New EU Energy Labels Applicable From 1 March 2021
On 1st March 2021, the European Commission’s new legislation concerning energy labelling for commercial refrigeration appliances comes into force.
The challenge in combating climate change is to make clean energy as cheap and reliable as energy from fossil fuels. Criocabin and its team have always walked the path of change with its “Modus Vivendi and Operandi”, being fully committed to making a significant difference and to achieving the shared goal of safeguarding our planet. Our number one priority has always been to protect the environment in which we live and our children will live.
For consumers, the new labelling system will be clearer and will ensure that companies continue to innovate and offer increasingly efficient products. In addition to changing the energy efficiency class of the product in question from domestic to commercial use, the layout of the new label is different, with clearer and more modern icons.
The assessment of the energy consumption of each type of appliance and the allocation to different energy classes refers to different parameters:
- Type of unit (plug in or remote);
- Exposure temperature (low or medium).
Energy efficiency classes are assigned according to the energy efficiency values achieved by individual products: the lower the EEI (Energy Efficiency Index), the higher the energy efficiency and thus the lower the consumption.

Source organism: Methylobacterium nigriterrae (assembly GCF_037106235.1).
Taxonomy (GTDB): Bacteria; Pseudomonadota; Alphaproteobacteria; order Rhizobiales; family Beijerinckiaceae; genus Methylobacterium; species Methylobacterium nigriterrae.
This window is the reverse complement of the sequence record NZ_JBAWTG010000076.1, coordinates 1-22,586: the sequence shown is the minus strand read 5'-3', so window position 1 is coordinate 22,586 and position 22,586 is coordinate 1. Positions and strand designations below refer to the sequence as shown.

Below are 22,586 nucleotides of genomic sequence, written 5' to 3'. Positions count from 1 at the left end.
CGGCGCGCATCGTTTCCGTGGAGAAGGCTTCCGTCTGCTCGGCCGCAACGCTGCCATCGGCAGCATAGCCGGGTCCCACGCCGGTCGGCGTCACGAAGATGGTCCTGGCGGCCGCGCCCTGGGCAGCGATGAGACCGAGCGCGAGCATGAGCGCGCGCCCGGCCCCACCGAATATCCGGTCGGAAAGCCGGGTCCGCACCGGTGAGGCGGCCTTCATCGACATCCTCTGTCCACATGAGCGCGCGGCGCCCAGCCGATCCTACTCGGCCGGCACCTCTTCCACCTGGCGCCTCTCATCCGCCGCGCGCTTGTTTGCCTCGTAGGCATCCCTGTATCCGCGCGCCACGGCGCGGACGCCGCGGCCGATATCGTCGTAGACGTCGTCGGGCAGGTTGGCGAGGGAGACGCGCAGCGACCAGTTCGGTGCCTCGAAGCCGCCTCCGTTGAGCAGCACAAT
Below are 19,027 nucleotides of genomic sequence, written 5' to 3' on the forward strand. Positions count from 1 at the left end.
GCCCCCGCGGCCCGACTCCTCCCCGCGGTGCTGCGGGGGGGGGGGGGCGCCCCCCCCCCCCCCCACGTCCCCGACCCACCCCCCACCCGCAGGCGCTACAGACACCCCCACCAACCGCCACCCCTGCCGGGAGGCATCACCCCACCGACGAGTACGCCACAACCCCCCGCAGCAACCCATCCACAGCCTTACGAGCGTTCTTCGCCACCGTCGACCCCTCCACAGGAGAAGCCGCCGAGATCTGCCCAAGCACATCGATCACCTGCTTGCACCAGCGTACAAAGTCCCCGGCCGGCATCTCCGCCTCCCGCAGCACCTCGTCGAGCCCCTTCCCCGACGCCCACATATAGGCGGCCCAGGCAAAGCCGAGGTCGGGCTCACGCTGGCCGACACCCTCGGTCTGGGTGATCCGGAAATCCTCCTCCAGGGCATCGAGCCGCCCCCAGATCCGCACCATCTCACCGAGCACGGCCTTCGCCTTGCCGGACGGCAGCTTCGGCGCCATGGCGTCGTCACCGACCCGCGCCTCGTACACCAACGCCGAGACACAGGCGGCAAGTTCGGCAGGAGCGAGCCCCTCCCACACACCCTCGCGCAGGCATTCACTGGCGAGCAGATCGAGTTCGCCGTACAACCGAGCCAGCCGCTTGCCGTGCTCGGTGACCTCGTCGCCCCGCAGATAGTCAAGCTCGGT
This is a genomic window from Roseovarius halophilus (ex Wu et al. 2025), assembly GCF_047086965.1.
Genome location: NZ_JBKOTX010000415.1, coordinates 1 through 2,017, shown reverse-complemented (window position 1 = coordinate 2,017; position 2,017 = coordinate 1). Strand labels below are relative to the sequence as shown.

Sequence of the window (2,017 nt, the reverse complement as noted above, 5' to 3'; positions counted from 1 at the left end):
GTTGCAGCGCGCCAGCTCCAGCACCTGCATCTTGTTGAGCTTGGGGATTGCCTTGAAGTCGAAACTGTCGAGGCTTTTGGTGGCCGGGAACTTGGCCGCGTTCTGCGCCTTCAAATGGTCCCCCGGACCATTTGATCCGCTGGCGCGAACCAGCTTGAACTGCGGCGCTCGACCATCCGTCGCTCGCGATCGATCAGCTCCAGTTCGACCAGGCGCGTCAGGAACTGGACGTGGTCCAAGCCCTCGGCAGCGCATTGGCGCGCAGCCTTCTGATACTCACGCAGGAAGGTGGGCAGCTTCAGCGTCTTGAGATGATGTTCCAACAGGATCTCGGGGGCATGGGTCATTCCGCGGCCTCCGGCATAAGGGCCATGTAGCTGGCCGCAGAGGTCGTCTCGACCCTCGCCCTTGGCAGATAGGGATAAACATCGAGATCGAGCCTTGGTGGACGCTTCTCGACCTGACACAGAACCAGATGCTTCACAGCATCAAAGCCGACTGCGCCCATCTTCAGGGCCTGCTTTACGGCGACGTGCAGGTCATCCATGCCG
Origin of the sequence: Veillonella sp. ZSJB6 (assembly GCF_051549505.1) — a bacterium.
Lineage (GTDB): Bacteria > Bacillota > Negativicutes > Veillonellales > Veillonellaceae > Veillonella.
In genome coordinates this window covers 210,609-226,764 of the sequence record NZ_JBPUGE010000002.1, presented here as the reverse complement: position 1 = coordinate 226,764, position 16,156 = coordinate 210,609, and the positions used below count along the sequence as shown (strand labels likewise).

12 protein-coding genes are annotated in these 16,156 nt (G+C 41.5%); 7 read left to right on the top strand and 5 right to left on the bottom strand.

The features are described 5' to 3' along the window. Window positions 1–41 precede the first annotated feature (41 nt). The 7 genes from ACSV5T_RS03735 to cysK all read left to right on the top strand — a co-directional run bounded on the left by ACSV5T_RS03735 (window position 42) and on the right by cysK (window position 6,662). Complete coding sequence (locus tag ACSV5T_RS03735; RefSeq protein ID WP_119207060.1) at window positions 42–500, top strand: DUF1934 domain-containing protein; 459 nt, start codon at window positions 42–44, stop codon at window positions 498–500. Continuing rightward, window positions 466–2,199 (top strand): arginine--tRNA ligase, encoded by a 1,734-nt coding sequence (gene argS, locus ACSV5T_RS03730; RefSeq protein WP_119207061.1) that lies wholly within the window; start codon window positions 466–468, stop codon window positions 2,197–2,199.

The important change is the introduction of a QR code in the top right-hand corner of the new labels. By scanning the QR-code, consumers can find further information about the product model, such as data on dimensions, specific features or test results depending on the device. All appliances on the EU market must be registered in a new database: the European Product Register for Energy Labelling (EPREL).
In addition to the new energy labelling rules, there are corresponding new regulations concerning eco-design that come into force on 1 March 2021 – Directive 2009/125/EC, which requires manufacturers to comply with certain requirements:
- Eco-compatible design (energy labelling)
- Disposal of products
- Availability of spare parts
These particularly concern updated minimum efficiency requirements while reinforcing consumers’ rights to repair products and thus support the circular economy.
“Fifty-one billion is the number of tonnes of greenhouse gases that are generally emitted into the atmosphere on an annual basis worldwide. This is the current situation. Zero is what we need to aim for.” Bill Gates
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